What one thing would you give up to become a better writer?

Self-doubt. Oh, it's crippling. I worry so much over things during the first draft when I should just be focused on getting the story written down and then go back to fix all my boo-boos. I'm working on it though and hopefully I'll figure out a way to overcome this so I can just write without fear ☺

MK McClintock/McKenna Grey

What character in your books are you least likely to get along with?

At first I thought "All the bad guys," but some of the bad guys I kind of like in my own twisted writerly way. I'd definitely say out of all the books under both pen names, my greatest nemesis is Nathan Hunter from the first three Montana Gallagher books. Let's just say the guy got off too easy.

What story are you working on next, and what do like most about it so far?

Under MK, I have Wild Montana Winds coming out the end of February, so that's in editing. It's the sixth book in the Montana Gallagher series. I love every minute I get to spend with the Gallagher family and their friends at Hawk's Peak. EVERY MINUTE. While that book is back and forth with the editor, I've switched gears to a McKenna book. I'm well into the next Kyndall Family Thriller. What do I like most about it so far? For me, the best parts of my books are the characters. Donovan and Meaghan have this dry banter that really pulls me in and keeps me excited for what they might say next. They clicked from the first moment they met, like old friends who had been waiting their whole lives to meet.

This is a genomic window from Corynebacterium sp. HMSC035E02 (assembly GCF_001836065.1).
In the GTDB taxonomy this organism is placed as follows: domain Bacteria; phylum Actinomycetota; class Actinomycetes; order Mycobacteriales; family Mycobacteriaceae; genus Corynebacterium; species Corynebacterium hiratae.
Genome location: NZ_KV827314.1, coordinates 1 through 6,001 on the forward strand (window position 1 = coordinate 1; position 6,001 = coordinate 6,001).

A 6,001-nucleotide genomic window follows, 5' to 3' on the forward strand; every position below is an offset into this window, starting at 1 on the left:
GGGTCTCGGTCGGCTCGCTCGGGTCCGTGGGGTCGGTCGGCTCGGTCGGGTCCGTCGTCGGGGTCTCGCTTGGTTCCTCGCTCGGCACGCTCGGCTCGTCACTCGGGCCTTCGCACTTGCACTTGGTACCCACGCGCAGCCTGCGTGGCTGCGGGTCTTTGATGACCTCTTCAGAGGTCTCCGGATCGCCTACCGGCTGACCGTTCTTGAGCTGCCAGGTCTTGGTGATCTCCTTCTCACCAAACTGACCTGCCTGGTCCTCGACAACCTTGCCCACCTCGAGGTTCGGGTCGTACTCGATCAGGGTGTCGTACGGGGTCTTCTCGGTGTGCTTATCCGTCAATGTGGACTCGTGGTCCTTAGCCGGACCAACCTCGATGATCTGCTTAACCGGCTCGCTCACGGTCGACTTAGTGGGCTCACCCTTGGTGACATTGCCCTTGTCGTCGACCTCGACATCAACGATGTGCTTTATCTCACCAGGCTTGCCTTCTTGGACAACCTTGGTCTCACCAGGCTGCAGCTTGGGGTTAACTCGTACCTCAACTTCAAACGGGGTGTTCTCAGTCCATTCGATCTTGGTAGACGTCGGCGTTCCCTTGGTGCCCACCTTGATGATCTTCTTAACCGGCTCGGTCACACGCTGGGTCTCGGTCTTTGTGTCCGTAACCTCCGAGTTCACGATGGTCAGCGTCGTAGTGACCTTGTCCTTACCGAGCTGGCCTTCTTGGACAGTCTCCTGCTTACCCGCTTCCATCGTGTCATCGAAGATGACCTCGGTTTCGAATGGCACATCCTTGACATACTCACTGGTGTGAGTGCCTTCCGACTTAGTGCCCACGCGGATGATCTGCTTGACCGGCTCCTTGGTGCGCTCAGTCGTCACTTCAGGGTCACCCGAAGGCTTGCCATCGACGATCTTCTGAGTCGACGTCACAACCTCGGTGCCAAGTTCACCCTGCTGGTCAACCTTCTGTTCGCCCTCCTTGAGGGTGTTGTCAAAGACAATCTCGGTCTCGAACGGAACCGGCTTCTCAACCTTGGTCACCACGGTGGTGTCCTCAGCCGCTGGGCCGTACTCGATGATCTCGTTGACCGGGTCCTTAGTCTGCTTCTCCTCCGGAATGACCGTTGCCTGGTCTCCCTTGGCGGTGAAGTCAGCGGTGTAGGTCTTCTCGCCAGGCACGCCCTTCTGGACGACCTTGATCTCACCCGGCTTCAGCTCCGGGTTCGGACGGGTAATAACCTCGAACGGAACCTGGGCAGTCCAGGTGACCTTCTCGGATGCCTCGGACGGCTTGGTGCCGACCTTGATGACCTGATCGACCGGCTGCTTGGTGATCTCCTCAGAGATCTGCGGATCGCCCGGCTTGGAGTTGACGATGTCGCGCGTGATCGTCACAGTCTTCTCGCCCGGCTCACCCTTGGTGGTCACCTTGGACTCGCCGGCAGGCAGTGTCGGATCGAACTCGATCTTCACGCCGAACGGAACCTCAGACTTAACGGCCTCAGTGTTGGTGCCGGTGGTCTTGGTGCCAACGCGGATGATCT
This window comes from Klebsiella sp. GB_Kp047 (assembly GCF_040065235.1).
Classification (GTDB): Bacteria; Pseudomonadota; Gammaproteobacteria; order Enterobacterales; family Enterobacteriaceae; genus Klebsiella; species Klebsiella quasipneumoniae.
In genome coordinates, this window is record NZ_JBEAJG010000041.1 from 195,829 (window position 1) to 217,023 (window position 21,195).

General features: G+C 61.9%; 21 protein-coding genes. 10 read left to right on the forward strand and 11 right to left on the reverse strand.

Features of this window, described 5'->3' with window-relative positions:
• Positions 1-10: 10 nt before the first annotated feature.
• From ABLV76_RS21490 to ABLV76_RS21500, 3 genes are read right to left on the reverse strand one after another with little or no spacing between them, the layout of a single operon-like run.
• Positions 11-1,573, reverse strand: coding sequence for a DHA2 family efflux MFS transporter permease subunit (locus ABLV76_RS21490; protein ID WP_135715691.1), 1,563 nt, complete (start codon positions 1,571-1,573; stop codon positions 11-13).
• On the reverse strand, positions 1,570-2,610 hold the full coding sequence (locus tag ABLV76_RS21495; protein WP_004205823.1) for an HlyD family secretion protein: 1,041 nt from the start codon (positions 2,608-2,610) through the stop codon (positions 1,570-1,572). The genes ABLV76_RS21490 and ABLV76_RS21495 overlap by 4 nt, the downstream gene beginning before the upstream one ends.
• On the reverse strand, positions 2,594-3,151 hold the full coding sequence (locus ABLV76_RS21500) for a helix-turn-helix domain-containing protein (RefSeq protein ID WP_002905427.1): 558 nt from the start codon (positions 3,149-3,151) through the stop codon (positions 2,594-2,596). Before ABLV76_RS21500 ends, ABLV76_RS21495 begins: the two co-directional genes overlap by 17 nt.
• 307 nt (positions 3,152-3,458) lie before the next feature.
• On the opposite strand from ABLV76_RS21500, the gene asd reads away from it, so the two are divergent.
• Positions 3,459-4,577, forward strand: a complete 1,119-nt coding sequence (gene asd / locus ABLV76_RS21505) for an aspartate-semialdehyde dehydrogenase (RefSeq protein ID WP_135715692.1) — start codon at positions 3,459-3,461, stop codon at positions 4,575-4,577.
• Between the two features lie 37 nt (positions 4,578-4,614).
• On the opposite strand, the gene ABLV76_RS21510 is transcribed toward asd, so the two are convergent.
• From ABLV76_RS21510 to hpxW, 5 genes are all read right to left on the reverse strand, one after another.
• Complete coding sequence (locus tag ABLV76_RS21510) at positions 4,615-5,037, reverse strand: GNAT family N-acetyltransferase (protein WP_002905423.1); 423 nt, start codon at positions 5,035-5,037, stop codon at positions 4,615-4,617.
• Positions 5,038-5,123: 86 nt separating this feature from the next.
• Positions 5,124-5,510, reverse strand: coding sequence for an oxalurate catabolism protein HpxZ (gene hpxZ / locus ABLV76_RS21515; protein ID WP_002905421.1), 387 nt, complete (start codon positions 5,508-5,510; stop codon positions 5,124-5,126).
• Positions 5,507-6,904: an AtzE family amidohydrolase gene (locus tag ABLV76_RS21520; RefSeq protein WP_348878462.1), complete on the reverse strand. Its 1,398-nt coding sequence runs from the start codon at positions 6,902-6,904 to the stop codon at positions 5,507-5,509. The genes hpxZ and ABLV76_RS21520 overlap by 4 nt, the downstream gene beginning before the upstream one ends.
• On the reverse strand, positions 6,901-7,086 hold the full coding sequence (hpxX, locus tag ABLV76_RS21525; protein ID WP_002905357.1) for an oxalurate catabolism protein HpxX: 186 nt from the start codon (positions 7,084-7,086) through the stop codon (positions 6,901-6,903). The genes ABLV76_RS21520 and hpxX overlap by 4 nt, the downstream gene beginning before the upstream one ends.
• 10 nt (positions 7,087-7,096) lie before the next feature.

What are the upsides and downsides to being an author?

Aside from writing being one of the coolest jobs I could ever imagine . . . there's a lot of good and there's a lot of tough going. I think one of the best parts is being able to do what I love while existing in my imagination with fascinating people who live in really cool places. Being a part of building their lives, their worlds, their relationships . . . it's a wonderful experience. The toughest thing for me, especially in the beginning, was to shut out all the noise and negativity. It took a couple of years, but I finally learned to write for myself. To be happy and enjoy the stories without thinking about anyone else. Thinking about others . . . that comes later, after the book is published, but the early days of the story--those are for me and the characters. I think sometimes it's difficult for readers, family, and friends to understand that connection.

Have a question for the Quills? Let us know and we'll add it to our next Quills Question post!